A Week Without Butter

The churned cream of cows’ milk tends to feature fairly prominently in my diet and my cooking. I will not sully my bread with anything less than pure, natural English or French butter (unless perchance I’m dipping a piece of ciabatta in a good olive oil with a dash of balsamic vinegar). Tomatoes on toast are just not right unless fried in a mixture of extra virgin and good butter (with freshly ground black pepper) and the same combination works admirably for roasting potatoes when there is no goose fat left.

I recently stayed in a self-catering apartment in the Caribbean. Although we made some use of local restaurants, the cooking facilities came in handy, especially on the third day when I caught a barracuda.

Stocking up at the local supermarket, I bought such essentials as coffee, fresh fruit, rice, rum – and went to look for some butter. There were a few packets of a well-known antipodean brand but that was all. Plenty of margarine. Well, if you’ve read my book, you will know that I detest antipodean butter and have nothing but contempt for that culinary abomination I just mentioned. So, I decided it would have to be a week without butter. I bought a small bottle of coconut oil since that was sort of local and extra virgin olive oil doesn’t come cheap in the West Indies.

The issue of what to spread on the bread I’d bought was solved by having avocado toast for breakfast. The avocado, which I bought from a street trader, was a big one and she assured me it was perfectly ripe. Having squeezed the thing I was dubious – back home an avocado that soft to the touch would almost certainly be brown and mushy inside * – but I trusted her. When I cut it open it was full of creamy yellow flesh which spread – like butter. Which confirms my suspicion that a lot of the tropical fruits we get here never really ripen properly. I have long known this is true of mangos – they never aspire to that state of sweet, succulent juiciness which they have when eaten in their native territory. But now it appears the same is true of avocados. I suppose I shouldn’t be surprised; fruits were meant to ripen on the tree, not in a cold store thousands of miles away.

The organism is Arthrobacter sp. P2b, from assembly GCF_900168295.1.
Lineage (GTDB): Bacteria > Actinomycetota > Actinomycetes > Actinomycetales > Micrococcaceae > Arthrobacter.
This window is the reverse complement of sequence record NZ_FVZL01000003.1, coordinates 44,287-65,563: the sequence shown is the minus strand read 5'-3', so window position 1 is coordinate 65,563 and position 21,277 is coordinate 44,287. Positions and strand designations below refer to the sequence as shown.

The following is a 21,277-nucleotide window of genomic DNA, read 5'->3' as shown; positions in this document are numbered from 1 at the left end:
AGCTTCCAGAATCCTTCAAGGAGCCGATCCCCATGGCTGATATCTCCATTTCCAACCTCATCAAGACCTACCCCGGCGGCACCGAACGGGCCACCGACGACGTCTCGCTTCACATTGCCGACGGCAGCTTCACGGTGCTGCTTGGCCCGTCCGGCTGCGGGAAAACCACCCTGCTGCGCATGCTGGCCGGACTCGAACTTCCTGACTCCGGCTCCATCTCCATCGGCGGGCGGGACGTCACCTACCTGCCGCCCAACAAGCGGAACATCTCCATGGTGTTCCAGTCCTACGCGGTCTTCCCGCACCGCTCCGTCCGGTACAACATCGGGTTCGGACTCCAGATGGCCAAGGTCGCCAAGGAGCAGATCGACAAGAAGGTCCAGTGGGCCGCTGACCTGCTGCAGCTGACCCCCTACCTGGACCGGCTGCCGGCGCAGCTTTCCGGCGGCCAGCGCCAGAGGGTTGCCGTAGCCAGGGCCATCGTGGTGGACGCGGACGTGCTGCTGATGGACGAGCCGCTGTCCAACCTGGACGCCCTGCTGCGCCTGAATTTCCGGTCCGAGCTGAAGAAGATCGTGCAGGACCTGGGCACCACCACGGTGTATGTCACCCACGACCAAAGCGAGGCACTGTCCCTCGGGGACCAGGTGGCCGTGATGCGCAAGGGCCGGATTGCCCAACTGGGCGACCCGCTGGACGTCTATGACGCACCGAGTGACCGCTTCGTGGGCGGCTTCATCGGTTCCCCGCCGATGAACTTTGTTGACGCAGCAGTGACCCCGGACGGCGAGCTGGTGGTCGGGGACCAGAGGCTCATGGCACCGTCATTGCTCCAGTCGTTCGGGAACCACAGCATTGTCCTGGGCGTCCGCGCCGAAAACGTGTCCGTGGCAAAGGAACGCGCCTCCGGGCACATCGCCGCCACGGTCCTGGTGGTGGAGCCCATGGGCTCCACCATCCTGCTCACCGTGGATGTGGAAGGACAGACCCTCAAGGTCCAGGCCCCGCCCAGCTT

But I digress. The doing without butter was working well. The coconut oil was fine for cooking a red and green pepper omelette, the bacon (American style streaky **) was fat enough to fry without any additional lubrication and all the barracuda steaks needed was a squirt of fresh lime juice (although I did try one with sour orange for comparison).

* QED: not long after writing that I opened an avocado that was much less soft externally than the aforementioned one but it was already beyond redemption. Fortunately I had a couple more in hand.

** Interesting that the Caribbean islands, despite being mostly former British and French colonies, show a decidedly American influence in culinary matters, even in the pronunciation of ingredients like “tomaytoes” and “baysil”. Geography trumps history? And is back bacon known at all on the west of the pond?

Actually the week wasn’t completely without butter. At a charming little restaurant just above Marigot Bay, the esteemed proprietress cooked and served us a lovely dish of freshly-caught mahi-mahi with lemon and garlic butter.

One thought on “A Week Without Butter”

  1. Certainly in the US, Mexico and Cuba, back bacon is always known as ‘Canadian bacon’ – a confusing term that has naught to do with provenance. Come to think of it, you actually need to look specifically for Canadian bacon in Canada as well!


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